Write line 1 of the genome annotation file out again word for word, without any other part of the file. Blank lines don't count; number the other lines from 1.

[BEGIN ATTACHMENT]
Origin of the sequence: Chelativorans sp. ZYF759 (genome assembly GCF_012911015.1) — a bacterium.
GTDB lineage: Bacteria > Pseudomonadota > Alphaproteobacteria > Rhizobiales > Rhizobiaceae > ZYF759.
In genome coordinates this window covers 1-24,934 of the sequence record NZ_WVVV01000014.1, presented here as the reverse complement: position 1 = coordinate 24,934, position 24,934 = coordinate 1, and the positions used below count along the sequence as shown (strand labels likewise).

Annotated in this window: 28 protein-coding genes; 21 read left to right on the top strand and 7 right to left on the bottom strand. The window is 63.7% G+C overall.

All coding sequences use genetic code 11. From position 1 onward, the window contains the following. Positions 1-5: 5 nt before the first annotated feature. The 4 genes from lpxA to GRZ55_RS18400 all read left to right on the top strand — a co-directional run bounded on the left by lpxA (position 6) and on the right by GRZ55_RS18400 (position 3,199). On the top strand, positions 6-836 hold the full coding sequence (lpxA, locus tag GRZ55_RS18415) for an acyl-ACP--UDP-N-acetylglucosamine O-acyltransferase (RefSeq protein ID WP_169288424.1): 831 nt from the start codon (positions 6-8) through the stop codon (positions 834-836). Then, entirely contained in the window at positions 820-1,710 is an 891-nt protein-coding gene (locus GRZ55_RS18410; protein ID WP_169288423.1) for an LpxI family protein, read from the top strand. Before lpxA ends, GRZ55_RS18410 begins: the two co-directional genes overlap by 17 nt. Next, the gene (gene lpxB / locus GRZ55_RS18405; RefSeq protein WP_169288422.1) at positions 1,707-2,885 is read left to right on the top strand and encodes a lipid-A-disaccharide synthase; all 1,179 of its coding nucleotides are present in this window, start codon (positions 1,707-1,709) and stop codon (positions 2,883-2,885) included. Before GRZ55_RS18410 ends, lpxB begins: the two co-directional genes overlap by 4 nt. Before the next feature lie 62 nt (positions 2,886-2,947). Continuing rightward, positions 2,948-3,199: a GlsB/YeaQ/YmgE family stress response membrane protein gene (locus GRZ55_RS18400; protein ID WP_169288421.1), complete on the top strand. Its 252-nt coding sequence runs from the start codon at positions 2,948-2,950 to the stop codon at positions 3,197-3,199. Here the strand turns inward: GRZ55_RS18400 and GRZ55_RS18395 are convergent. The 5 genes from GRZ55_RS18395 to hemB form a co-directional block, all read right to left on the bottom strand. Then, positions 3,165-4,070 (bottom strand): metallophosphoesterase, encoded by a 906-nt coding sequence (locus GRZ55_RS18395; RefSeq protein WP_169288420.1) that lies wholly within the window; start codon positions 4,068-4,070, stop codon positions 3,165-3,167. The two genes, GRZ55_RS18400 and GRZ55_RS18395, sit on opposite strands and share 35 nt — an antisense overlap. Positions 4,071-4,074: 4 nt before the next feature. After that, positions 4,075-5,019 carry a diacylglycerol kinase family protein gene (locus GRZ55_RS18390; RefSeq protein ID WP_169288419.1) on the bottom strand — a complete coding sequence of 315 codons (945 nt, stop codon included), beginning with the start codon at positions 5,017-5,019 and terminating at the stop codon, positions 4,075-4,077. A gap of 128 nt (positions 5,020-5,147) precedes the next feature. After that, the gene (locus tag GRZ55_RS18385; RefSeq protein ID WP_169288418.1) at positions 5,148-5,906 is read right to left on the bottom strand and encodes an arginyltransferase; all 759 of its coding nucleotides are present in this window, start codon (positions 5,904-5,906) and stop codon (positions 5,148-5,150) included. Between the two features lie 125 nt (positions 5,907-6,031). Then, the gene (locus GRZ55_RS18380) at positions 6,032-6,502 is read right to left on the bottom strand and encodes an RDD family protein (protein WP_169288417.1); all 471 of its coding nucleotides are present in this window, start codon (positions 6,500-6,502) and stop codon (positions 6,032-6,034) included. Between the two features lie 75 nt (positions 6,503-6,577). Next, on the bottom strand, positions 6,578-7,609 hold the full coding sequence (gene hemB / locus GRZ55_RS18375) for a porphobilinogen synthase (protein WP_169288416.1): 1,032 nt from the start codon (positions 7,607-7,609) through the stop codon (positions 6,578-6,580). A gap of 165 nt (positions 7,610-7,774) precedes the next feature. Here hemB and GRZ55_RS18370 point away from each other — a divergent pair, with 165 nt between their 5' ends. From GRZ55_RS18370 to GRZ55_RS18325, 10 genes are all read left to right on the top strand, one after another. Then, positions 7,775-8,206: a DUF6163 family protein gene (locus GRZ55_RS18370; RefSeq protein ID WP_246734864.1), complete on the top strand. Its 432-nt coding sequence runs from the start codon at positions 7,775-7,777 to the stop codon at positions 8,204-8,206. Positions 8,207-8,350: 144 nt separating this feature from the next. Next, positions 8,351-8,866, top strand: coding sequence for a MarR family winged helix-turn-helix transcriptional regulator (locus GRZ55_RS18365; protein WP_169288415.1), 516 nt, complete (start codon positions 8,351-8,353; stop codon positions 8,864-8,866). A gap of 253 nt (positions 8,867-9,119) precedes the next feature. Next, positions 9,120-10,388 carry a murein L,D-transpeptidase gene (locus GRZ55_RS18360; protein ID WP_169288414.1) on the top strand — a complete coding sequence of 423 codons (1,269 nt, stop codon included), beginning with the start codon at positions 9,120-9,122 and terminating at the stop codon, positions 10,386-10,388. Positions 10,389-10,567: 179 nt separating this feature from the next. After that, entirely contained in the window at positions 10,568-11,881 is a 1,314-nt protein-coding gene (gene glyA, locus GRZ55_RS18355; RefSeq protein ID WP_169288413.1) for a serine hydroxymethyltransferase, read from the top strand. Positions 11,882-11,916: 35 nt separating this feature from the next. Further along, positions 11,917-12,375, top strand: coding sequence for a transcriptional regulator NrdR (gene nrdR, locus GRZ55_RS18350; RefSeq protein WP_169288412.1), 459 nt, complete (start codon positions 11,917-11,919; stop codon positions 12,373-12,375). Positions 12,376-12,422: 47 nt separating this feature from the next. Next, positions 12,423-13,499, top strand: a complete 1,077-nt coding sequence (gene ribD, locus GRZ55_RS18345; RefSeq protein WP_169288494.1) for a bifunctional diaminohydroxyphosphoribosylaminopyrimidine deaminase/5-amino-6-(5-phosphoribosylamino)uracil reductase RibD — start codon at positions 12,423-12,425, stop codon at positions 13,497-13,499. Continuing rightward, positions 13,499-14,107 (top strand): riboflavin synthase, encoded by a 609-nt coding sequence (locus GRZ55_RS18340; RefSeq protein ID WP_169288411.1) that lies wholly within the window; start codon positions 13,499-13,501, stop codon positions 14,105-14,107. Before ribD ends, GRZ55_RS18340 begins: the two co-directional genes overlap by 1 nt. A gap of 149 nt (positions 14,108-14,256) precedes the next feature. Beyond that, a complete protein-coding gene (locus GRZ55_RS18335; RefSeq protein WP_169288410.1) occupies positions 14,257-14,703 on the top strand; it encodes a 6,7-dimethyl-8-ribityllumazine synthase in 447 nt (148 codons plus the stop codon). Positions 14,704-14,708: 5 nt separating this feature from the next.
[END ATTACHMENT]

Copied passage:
Origin of the sequence: Chelativorans sp. ZYF759 (genome assembly GCF_012911015.1) — a bacterium.